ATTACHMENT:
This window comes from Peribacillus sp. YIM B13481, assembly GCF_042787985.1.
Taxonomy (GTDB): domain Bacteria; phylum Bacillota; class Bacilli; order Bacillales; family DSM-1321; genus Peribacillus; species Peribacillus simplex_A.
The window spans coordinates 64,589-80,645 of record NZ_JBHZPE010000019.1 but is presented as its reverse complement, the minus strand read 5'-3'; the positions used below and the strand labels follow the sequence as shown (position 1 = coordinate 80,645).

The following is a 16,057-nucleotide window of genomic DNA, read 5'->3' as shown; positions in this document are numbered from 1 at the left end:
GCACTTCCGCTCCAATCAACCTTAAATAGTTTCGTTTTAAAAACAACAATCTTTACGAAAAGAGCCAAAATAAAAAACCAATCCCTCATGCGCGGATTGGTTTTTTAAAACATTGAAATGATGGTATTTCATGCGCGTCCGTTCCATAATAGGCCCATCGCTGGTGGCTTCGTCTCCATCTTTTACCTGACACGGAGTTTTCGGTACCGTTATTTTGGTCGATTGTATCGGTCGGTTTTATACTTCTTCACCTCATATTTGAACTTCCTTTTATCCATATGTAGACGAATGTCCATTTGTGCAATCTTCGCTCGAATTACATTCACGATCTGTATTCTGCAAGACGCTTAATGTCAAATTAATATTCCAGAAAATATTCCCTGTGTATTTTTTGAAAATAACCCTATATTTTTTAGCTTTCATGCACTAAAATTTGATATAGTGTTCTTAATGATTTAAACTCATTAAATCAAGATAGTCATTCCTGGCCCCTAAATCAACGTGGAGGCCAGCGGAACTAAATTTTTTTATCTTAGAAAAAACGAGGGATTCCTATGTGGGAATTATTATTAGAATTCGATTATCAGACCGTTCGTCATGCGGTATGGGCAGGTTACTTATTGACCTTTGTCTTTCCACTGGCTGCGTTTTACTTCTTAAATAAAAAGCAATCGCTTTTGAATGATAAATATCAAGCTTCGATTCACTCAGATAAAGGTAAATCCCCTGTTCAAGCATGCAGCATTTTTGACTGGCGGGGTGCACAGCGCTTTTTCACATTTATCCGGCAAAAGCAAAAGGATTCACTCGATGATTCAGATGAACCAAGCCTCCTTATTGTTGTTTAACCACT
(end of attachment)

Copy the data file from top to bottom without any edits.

This window comes from Peribacillus sp. YIM B13481, assembly GCF_042787985.1.
Taxonomy (GTDB): domain Bacteria; phylum Bacillota; class Bacilli; order Bacillales; family DSM-1321; genus Peribacillus; species Peribacillus simplex_A.
The window spans coordinates 64,589-80,645 of record NZ_JBHZPE010000019.1 but is presented as its reverse complement, the minus strand read 5'-3'; the positions used below and the strand labels follow the sequence as shown (position 1 = coordinate 80,645).

The following is a 16,057-nucleotide window of genomic DNA, read 5'->3' as shown; positions in this document are numbered from 1 at the left end:
GCACTTCCGCTCCAATCAACCTTAAATAGTTTCGTTTTAAAAACAACAATCTTTACGAAAAGAGCCAAAATAAAAAACCAATCCCTCATGCGCGGATTGGTTTTTTAAAACATTGAAATGATGGTATTTCATGCGCGTCCGTTCCATAATAGGCCCATCGCTGGTGGCTTCGTCTCCATCTTTTACCTGACACGGAGTTTTCGGTACCGTTATTTTGGTCGATTGTATCGGTCGGTTTTATACTTCTTCACCTCATATTTGAACTTCCTTTTATCCATATGTAGACGAATGTCCATTTGTGCAATCTTCGCTCGAATTACATTCACGATCTGTATTCTGCAAGACGCTTAATGTCAAATTAATATTCCAGAAAATATTCCCTGTGTATTTTTTGAAAATAACCCTATATTTTTTAGCTTTCATGCACTAAAATTTGATATAGTGTTCTTAATGATTTAAACTCATTAAATCAAGATAGTCATTCCTGGCCCCTAAATCAACGTGGAGGCCAGCGGAACTAAATTTTTTTATCTTAGAAAAAACGAGGGATTCCTATGTGGGAATTATTATTAGAATTCGATTATCAGACCGTTCGTCATGCGGTATGGGCAGGTTACTTATTGACCTTTGTCTTTCCACTGGCTGCGTTTTACTTCTTAAATAAAAAGCAATCGCTTTTGAATGATAAATATCAAGCTTCGATTCACTCAGATAAAGGTAAATCCCCTGTTCAAGCATGCAGCATTTTTGACTGGCGGGGTGCACAGCGCTTTTTCACATTTATCCGGCAAAAGCAAAAGGATTCACTCGATGATTCAGATGAACCAAGCCTCCTTATTGTTGTTTAACCACT